Love, RosieDirector: Christian Ditter

Cast: Lily Collins, Sam Claflin, Tamsin Egerton, Jaime Winstone, Christian Cooke, Lily Laight

Certificate: 15

Run Time: 99 minutes

Extras: Interviews with Lily Collins, Sam Claflin and Cecelia Ahern, Making Of… and Music Video: Mimi and the Mad Noise Factory ‘Get Me Back’

If you’re a fan of the Cecelia Ahern novels (more specifically, of Where Rainbows End) then LOVE, ROSIE is the film for you! If not, then stay away – far, far away…

Rosie (Collins) and Alex (Claflin) have been best friends since the age of five. Inseparable, the pair do everything together – including sharing a romantic (if drunk) kiss on Rosie’s 18th birthday. With plans to move away to America to study, it seems Rosie and Alex are destined to be together forever, maybe not romantically but as best friends/soulmates. However, the night of their prom leads Rosie down a completely different life path, meaning she has to let go of her big USA dreams. Will their friendship survive the years and distance? Where fate (and Ahern’s writing) is involved, anything can happen.

Now, although my star rating is low, hear me out. I’m judging LOVE, ROSIE as a film, not as a version of the novel, as I haven’t read the book. In its own right, LOVE, ROSIE has everything you want in a romantic drama – romance (obviously), drama (obviously), chemistry, friction, and a [SPOILER ALERT!] happy ending. Yes, it fulfills every obvious convention of the genre, but it tries to have fun doing so.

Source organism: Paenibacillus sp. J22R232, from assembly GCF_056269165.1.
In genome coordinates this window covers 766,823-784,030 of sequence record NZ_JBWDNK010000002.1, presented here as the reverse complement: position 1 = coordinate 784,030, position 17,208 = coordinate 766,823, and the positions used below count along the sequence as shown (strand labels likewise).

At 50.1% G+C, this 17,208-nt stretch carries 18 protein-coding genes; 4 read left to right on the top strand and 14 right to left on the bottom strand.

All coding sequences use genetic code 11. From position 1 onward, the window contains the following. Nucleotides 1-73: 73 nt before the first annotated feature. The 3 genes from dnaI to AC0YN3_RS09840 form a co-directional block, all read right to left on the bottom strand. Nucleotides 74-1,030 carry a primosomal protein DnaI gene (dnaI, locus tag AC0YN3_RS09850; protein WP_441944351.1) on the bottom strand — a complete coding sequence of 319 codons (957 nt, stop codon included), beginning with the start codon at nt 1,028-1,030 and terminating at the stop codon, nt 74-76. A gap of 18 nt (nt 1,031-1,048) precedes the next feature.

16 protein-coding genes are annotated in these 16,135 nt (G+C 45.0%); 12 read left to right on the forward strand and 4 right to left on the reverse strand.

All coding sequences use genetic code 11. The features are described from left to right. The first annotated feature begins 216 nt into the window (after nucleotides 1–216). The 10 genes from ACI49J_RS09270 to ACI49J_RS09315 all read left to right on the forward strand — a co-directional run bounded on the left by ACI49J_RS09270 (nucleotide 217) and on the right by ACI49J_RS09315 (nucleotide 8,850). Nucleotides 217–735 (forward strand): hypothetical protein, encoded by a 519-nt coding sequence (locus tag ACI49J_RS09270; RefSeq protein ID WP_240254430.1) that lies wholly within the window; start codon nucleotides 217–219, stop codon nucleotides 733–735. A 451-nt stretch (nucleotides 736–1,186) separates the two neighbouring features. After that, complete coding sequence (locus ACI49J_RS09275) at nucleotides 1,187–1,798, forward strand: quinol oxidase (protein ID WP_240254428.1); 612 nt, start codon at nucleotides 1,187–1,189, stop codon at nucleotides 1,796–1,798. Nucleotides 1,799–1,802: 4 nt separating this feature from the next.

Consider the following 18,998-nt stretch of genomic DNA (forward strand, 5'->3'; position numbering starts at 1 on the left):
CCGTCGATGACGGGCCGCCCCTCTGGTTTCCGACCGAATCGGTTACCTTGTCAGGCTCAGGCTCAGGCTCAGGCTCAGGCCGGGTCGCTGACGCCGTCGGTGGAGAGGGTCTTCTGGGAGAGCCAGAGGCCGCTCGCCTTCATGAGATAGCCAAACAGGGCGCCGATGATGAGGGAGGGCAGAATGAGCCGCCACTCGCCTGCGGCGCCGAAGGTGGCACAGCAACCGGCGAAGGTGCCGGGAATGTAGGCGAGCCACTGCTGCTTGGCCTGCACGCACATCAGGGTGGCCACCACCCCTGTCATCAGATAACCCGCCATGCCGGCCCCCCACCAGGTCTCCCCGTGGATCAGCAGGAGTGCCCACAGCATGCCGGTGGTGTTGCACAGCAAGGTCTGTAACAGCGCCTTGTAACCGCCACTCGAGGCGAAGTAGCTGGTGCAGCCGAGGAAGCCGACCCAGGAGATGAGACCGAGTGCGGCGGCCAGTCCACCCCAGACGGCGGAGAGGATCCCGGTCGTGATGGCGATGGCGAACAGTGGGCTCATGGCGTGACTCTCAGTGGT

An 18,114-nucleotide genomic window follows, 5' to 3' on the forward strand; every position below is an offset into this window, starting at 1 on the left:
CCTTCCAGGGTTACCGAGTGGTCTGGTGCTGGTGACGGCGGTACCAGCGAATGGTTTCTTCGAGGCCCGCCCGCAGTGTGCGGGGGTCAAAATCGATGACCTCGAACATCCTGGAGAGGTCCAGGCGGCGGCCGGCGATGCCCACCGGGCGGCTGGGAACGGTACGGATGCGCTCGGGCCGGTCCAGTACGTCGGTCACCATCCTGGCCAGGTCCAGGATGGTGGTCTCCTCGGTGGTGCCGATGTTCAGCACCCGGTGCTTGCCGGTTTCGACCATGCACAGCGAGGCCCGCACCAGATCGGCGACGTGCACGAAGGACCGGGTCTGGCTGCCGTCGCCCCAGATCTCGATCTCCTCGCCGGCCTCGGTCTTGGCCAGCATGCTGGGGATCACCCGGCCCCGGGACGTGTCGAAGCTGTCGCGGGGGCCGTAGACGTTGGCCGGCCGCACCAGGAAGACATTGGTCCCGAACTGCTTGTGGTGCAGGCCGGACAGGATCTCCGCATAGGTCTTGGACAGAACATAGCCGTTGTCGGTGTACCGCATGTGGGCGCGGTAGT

Lily Collins and Sam Claflin have obvious chemistry throughout the story, giving the idea that these ‘meant to be together best friends’ (who, strangely, don’t seem to age between 18 and 30) are really, truly meant to be. They bounce off of each other seamlessly, creating an engaging and believable relationship, it’s almost a shame they’re not together. While Alex is adventurous and out to have fun, Rosie has her feet firmly on the ground, all her thoughts focused on how she’s planning to open her own hotel, with their contrasting personalities reiterating the idea that ‘opposites attract’.

However, while Collins and Claflin lead the way, the rest of the cast are a little wooden and dull, including Claflin’s love interest Bethany, played by Suki Waterhouse, who meanders somewhere between an upper class British accent and a cheesy American one…even though her character isn’t American. Sadly, the stale acting brings down the charm of Collins and Claflin (lets call them Coflin) and drags the film down with it. Paired with the generic plot and character development, LOVE, ROSIE may impress die-hard romance addicts/Ahern fans, but will put off many others.

While Coflin are the quintessential rom-com couple, LOVE, ROSIE does nothing to expand the genre, just feeding into what’s already available (and far more interesting).

[usr=2] LOVE, ROSIE is released on DVD and Blu-ray from 2nd March.